Practitioners of racially diverse churches and the scholars who study them know that becoming multiracial is a rare accomplishment. According to statistics from 2000, only about 5.5% of Protestant churches are “multiracial” when defined as a congregation where at least 20% of the congregants is composed of a different race1. To what degree, however, are racially diverse churches truly integrated? That is, are interracial relationships—which provide opportunities for intercultural understanding, reduce prejudice and conflict, and increase positive racial attitudes—actually being formed? Or, do congregants tend to remain in their own ethnic and racial relational silos?
Racial diversity only describes the possibility of cross-race relational ties; cross-race relationships are a marker of a racially integrated community. The existence of such community speaks to the potential for racially diverse churches to make a positive impact on race relations and to demonstrate what it means to be a reconciling and reconciled people. Interracial ties are also indicative of the sustainability of the racial diversity in congregations because they counteract the tendency for minority members to leave2.
However, research shows us that interracial friendship, and especially close interracial friendship, is uncommon. We tend to befriend those who we perceive as similar to us, and race is the most powerful marker of similarity in our society. Close friendships are characterized by racial similarity more than similarity in any other demographic category, including gender, age, religion, and socioeconomic status (education, occupation, and social class)3. Even in racially diverse environments, where you would expect to find more interracial relationships, racial similarity in friendship is above and beyond what would be predicted based on the racial composition4. I found the same to be true in racially diverse churches as well.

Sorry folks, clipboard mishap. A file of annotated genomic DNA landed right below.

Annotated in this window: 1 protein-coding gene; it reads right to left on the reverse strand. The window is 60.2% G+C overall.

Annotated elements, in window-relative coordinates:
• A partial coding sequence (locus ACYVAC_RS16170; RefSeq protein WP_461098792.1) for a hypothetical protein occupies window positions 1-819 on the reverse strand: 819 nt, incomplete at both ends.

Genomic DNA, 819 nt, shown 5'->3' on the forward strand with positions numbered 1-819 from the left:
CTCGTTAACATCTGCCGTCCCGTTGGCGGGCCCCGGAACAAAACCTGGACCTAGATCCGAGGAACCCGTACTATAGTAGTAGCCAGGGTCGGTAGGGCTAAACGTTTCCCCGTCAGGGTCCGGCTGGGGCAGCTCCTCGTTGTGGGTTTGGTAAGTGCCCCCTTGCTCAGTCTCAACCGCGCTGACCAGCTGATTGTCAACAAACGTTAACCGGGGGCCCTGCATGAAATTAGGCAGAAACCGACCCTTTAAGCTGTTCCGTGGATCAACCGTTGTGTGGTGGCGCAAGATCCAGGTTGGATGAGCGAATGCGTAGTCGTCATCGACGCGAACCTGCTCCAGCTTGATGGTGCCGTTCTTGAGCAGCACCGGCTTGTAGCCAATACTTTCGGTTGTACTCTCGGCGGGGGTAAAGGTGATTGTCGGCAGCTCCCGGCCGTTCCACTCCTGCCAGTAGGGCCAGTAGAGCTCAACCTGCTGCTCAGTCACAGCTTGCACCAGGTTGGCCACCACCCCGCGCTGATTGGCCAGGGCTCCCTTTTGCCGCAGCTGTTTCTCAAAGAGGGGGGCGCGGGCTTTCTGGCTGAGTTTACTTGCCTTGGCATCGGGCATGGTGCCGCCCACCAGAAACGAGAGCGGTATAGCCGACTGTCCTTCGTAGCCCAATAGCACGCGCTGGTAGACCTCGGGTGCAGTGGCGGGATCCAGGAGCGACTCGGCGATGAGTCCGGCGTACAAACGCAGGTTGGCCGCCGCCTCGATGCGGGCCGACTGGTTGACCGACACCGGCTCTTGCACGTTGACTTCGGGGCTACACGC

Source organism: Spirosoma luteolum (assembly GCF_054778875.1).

Through analyses of a nationally representative sample of Protestant churchgoers (Panel Study of American Race and Ethnicity), I found that the rate of close interracial friendship is below what one would expect given the racial make-up of the congregation. Accounting for the propensity to make close church friends as well as other factors such as church participation and socioeconomic status, I also found that the larger the proportion of one’s own racial group in the congregation, the less likely one is to have close interracial friends. Paradoxically, greater racial diversity in the congregation does not correspond to a greater likelihood of interracial friendship, which is a well-established finding in research on schools. I believe both findings can be attributed to the same social fact: when there are more same- race people to choose from, it will reduce the likelihood of forming close relationships with different race others.
So what are some factors that increase the likelihood of close interracial friendship? The results of my study showed interracial friendship to be more likely for those who develop many close friends in their congregations. Independent of that, whites are the least likely to have close interracial friends. Also, those who felt their racial identity was not important and those who felt their religious identity was very important were more likely to have close interracial friendships.
These findings demonstrate the double (and not mutually exclusive) challenge of racially diverse congregations—to integrate demographically and to integrate relationally. It is tempting to think that racial diversity accomplishes the task of Christ-like community. These results, however, point to the importance of the primary work of congregations, no matter what the racial makeup—to foster a heart-level outworking of spiritual family and to foster a faith that realizes the possibilities when our core identity is in Christ.
- Emerson, Michael O. 2006. People of the Dream: Multiracial Congregations in the United States. Princeton, NJ: Princeton University Press. ↩
- Popielarz, Pamela A. and J. Miller McPherson. 1995. “On the Edge or in between: Niche Position, Niche Overlap, and the Duration of Voluntary Association Memberships.” The American Journal of Sociology 101:698-720. ↩
- McPherson, Miller, Lynn Smith-Lovin, and James M. Cook. 2001. “Birds of a Feather: Homophily in Social Networks.” Annual Review of Sociology 27:415-44. ↩
- Marsden, Peter V. 1987. “Core Discussion Networks of Americans.” American Sociological Review 52:122-31. ↩